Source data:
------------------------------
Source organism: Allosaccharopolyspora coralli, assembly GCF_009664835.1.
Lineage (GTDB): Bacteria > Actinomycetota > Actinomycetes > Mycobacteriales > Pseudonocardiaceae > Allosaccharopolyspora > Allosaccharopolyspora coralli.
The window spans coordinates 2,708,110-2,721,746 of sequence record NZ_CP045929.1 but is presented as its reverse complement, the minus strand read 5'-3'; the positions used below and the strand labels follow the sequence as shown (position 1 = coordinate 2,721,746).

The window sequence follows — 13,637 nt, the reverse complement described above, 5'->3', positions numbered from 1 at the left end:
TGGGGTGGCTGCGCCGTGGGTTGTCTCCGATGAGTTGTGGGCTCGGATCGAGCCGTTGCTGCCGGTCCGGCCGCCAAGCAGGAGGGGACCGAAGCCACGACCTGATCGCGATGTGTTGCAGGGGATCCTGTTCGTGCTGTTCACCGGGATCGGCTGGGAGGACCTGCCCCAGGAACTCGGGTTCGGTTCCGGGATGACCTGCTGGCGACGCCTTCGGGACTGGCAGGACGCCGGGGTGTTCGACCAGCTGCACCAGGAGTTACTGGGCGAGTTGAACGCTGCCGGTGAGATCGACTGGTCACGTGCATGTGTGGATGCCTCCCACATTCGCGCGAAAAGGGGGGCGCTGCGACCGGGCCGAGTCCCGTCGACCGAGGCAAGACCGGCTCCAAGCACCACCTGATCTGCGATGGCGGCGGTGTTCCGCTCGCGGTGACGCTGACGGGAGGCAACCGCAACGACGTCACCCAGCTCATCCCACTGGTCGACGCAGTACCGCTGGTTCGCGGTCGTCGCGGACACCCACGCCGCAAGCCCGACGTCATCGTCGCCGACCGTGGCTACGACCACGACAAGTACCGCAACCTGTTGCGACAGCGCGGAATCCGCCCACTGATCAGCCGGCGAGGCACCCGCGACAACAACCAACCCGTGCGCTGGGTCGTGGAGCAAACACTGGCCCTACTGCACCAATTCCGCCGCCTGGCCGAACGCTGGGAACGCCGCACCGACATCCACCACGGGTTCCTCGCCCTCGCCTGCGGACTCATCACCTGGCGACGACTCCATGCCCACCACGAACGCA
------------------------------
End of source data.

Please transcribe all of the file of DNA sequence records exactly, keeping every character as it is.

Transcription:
Source organism: Allosaccharopolyspora coralli, assembly GCF_009664835.1.
Lineage (GTDB): Bacteria > Actinomycetota > Actinomycetes > Mycobacteriales > Pseudonocardiaceae > Allosaccharopolyspora > Allosaccharopolyspora coralli.
The window spans coordinates 2,708,110-2,721,746 of sequence record NZ_CP045929.1 but is presented as its reverse complement, the minus strand read 5'-3'; the positions used below and the strand labels follow the sequence as shown (position 1 = coordinate 2,721,746).

The window sequence follows — 13,637 nt, the reverse complement described above, 5'->3', positions numbered from 1 at the left end:
TGGGGTGGCTGCGCCGTGGGTTGTCTCCGATGAGTTGTGGGCTCGGATCGAGCCGTTGCTGCCGGTCCGGCCGCCAAGCAGGAGGGGACCGAAGCCACGACCTGATCGCGATGTGTTGCAGGGGATCCTGTTCGTGCTGTTCACCGGGATCGGCTGGGAGGACCTGCCCCAGGAACTCGGGTTCGGTTCCGGGATGACCTGCTGGCGACGCCTTCGGGACTGGCAGGACGCCGGGGTGTTCGACCAGCTGCACCAGGAGTTACTGGGCGAGTTGAACGCTGCCGGTGAGATCGACTGGTCACGTGCATGTGTGGATGCCTCCCACATTCGCGCGAAAAGGGGGGCGCTGCGACCGGGCCGAGTCCCGTCGACCGAGGCAAGACCGGCTCCAAGCACCACCTGATCTGCGATGGCGGCGGTGTTCCGCTCGCGGTGACGCTGACGGGAGGCAACCGCAACGACGTCACCCAGCTCATCCCACTGGTCGACGCAGTACCGCTGGTTCGCGGTCGTCGCGGACACCCACGCCGCAAGCCCGACGTCATCGTCGCCGACCGTGGCTACGACCACGACAAGTACCGCAACCTGTTGCGACAGCGCGGAATCCGCCCACTGATCAGCCGGCGAGGCACCCGCGACAACAACCAACCCGTGCGCTGGGTCGTGGAGCAAACACTGGCCCTACTGCACCAATTCCGCCGCCTGGCCGAACGCTGGGAACGCCGCACCGACATCCACCACGGGTTCCTCGCCCTCGCCTGCGGACTCATCACCTGGCGACGACTCCATGCCCACCACGAACGCA